第四講：語用與文化 Culture-Specific Forms of Language Use: The Trobriand Islanders’ Control of their Public Display of Emotions
講者：Gunter Senft 教授
This lecture discusses the role of emotions in the construction of social reality. Prof. Senft is interested in the way in which ritual communication allows the members of a community to control their emotions. By “ritual communication” he understands forms of verbal and non-verbal repetitive performances that, in a given context, allow the participants to anticipate the consequences of their actions. It is a form of strategic action that allows a community to prevent violence and ensure social harmony.
In his lecture, Prof. Senft will present and discuss the way in which the Trobriand Islanders rely on ritual communication in order to control their emotions in public, thus constituting a crucial aspect in the construction of their social reality. In particular, he will analyze the way in which emotions are either displayed or hidden in contexts such as mourning rituals, sexual life before marriage, interaction between married couples in public and response to provocation and aggressive behavior. From this perspective, ritual communication is related to the preservation of taboos through so-called “safety value customs”: that is, allowing forms of public discussion of taboos as a way to ensure their observance, such as the meta-linguistic “big sopa” used by the Trobrianders.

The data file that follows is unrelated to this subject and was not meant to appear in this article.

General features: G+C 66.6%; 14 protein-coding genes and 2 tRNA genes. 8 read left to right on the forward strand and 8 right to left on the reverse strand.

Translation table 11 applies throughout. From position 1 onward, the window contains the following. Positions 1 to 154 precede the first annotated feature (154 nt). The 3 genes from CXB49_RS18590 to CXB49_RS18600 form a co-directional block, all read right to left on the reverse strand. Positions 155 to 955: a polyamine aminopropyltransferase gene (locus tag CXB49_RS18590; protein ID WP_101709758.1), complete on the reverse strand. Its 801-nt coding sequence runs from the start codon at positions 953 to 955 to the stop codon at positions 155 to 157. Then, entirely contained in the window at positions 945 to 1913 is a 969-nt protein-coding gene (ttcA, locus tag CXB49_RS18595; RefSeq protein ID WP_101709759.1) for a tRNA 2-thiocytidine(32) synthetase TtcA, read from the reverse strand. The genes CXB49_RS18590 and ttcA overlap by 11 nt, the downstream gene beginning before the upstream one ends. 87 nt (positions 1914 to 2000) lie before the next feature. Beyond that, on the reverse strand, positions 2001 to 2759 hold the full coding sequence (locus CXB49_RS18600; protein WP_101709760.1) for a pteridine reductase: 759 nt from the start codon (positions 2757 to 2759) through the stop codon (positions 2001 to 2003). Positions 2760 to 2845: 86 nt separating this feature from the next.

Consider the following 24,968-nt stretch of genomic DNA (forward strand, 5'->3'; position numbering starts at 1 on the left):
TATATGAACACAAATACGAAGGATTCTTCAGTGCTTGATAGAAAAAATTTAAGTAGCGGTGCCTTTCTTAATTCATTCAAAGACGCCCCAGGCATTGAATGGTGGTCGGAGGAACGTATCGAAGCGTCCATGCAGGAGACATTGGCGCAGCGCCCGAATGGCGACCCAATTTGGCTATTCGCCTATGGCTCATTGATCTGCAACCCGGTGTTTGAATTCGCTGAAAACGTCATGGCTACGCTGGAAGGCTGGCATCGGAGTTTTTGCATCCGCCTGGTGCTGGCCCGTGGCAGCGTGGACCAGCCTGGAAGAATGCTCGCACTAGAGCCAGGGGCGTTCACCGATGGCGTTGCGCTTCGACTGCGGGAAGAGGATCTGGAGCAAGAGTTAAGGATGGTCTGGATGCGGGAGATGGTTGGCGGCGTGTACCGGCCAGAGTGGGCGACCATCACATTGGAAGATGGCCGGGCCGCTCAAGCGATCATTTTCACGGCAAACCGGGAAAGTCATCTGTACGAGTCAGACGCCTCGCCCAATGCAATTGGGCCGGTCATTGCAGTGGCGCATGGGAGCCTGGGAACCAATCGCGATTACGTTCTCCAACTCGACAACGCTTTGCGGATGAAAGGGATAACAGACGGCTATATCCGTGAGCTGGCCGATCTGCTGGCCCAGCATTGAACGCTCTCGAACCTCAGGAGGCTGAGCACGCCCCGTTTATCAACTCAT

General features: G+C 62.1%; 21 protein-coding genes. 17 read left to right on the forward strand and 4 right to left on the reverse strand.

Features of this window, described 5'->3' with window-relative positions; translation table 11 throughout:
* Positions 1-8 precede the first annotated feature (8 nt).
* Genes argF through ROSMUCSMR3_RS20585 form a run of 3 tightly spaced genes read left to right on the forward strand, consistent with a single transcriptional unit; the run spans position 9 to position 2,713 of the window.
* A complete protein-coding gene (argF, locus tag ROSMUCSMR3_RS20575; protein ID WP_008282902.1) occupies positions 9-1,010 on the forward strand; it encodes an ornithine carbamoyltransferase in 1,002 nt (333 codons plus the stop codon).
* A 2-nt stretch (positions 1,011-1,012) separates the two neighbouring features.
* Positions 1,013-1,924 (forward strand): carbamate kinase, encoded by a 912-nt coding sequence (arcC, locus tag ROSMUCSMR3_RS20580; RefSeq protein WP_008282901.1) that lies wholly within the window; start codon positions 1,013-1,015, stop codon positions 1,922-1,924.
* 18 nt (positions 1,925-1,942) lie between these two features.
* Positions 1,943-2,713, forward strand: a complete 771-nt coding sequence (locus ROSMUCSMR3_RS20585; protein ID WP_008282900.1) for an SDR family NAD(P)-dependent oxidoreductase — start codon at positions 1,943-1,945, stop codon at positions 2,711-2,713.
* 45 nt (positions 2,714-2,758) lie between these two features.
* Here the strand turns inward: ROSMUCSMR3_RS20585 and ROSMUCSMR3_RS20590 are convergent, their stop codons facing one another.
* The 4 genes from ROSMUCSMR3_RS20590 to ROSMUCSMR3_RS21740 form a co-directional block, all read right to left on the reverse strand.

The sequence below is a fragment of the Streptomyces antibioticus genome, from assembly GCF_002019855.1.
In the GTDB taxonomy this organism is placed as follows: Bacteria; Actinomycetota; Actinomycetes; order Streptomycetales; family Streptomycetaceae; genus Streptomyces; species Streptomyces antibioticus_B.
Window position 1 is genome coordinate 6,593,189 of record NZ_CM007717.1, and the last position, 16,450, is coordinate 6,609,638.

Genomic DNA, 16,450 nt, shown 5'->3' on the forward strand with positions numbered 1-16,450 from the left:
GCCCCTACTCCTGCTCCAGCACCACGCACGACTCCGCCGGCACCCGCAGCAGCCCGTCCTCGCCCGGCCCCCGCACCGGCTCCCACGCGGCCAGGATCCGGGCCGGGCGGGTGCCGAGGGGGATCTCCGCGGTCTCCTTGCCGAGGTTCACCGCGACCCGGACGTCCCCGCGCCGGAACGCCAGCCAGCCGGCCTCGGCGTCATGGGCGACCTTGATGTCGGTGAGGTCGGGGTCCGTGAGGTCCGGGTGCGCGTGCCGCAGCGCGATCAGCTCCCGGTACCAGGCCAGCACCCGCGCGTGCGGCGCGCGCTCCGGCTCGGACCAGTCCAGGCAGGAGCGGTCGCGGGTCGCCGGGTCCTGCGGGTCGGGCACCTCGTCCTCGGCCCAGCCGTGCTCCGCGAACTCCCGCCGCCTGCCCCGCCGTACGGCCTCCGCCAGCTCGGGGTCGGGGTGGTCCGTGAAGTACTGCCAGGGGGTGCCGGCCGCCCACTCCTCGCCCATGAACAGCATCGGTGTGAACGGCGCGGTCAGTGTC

From this perspective, Prof. Senft puts into practice a premise of linguistic-anthropological research that he will have methodologically introduced in the previous lectures, namely that the researcher must be on a common ground with the research community: She must understand the way in which a community of speech constructs their common social reality.
INTRODUCTION OF THE LECTURE SERIES
In this series of five lectures, Prof. Senft will introduce some anthropological and linguistical perspectives on the study of the relation between language, culture and cognition. Prof. Senft’s main subject of research is the culture of the Trobriand Islanders and their language, Kivilila, one of the 40 Austronesian languages spoken in the Milne Bay province of Papua New Guinea.
By presenting the results of his long-term field research with the Trobrianders, Prof. Senft addresses crucial questions for linguistics, anthropology, philosophy and other fields of human sciences. For instance: Is there evidence for the hypothesis of “linguistic relativism”, i.e. the idea that language influences (or determines) thought? How does language influence perception (for instance, how do different linguistic categorizations of space influence the way we perceive space)? What is the role of language in the expression and control of human emotions? Do natural languages rely on universal categories? Or are linguistic categories rather culture-related?
Prof. Senft’s lectures will not only provide with rich insights into possible answers to all these questions, they will also address relevant methodological suggestions for the researcher in the Humanities. Above all, Prof. Senft’s research stresses the importance of being “on a common ground” with the researched communities: that is, to be able to understand the complexity of categories and linguistic strategies developed by native speakers. Only then will it be possible to reduce the impact of the linguistic and cultural presuppositions of the researcher.